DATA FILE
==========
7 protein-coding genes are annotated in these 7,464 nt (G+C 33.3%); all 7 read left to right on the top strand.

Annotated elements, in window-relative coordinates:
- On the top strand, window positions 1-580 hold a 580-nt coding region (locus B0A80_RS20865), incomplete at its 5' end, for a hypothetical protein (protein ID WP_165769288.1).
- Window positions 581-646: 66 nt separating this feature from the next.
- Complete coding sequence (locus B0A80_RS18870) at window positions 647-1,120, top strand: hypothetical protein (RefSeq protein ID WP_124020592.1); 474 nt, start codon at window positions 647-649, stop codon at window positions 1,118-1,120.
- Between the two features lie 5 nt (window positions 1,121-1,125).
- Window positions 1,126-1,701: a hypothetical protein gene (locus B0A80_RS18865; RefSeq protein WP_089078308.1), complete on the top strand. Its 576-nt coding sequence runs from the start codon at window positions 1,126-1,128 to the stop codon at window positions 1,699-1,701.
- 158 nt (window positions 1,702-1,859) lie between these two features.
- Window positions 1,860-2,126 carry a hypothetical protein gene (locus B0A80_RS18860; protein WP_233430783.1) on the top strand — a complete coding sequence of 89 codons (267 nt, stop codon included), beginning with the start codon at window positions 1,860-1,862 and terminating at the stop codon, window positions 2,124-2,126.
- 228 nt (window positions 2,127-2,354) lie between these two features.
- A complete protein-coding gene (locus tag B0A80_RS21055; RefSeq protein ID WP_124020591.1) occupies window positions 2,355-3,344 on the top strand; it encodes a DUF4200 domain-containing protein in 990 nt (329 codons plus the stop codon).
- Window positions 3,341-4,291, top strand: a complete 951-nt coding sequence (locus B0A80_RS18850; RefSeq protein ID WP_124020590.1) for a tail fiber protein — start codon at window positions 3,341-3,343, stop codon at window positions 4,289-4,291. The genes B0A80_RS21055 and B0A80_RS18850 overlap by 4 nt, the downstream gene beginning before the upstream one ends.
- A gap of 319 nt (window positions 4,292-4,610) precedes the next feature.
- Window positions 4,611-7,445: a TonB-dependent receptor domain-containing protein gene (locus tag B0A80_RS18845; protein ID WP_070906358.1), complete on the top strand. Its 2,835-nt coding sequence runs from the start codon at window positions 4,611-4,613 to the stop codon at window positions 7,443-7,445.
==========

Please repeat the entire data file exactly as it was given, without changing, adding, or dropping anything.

7 protein-coding genes are annotated in these 7,464 nt (G+C 33.3%); all 7 read left to right on the top strand.

Annotated elements, in window-relative coordinates:
- On the top strand, window positions 1-580 hold a 580-nt coding region (locus B0A80_RS20865), incomplete at its 5' end, for a hypothetical protein (protein ID WP_165769288.1).
- Window positions 581-646: 66 nt separating this feature from the next.
- Complete coding sequence (locus B0A80_RS18870) at window positions 647-1,120, top strand: hypothetical protein (RefSeq protein ID WP_124020592.1); 474 nt, start codon at window positions 647-649, stop codon at window positions 1,118-1,120.
- Between the two features lie 5 nt (window positions 1,121-1,125).
- Window positions 1,126-1,701: a hypothetical protein gene (locus B0A80_RS18865; RefSeq protein WP_089078308.1), complete on the top strand. Its 576-nt coding sequence runs from the start codon at window positions 1,126-1,128 to the stop codon at window positions 1,699-1,701.
- 158 nt (window positions 1,702-1,859) lie between these two features.
- Window positions 1,860-2,126 carry a hypothetical protein gene (locus B0A80_RS18860; protein WP_233430783.1) on the top strand — a complete coding sequence of 89 codons (267 nt, stop codon included), beginning with the start codon at window positions 1,860-1,862 and terminating at the stop codon, window positions 2,124-2,126.
- 228 nt (window positions 2,127-2,354) lie between these two features.
- A complete protein-coding gene (locus tag B0A80_RS21055; RefSeq protein ID WP_124020591.1) occupies window positions 2,355-3,344 on the top strand; it encodes a DUF4200 domain-containing protein in 990 nt (329 codons plus the stop codon).
- Window positions 3,341-4,291, top strand: a complete 951-nt coding sequence (locus B0A80_RS18850; RefSeq protein ID WP_124020590.1) for a tail fiber protein — start codon at window positions 3,341-3,343, stop codon at window positions 4,289-4,291. The genes B0A80_RS21055 and B0A80_RS18850 overlap by 4 nt, the downstream gene beginning before the upstream one ends.
- A gap of 319 nt (window positions 4,292-4,610) precedes the next feature.
- Window positions 4,611-7,445: a TonB-dependent receptor domain-containing protein gene (locus tag B0A80_RS18845; protein ID WP_070906358.1), complete on the top strand. Its 2,835-nt coding sequence runs from the start codon at window positions 4,611-4,613 to the stop codon at window positions 7,443-7,445.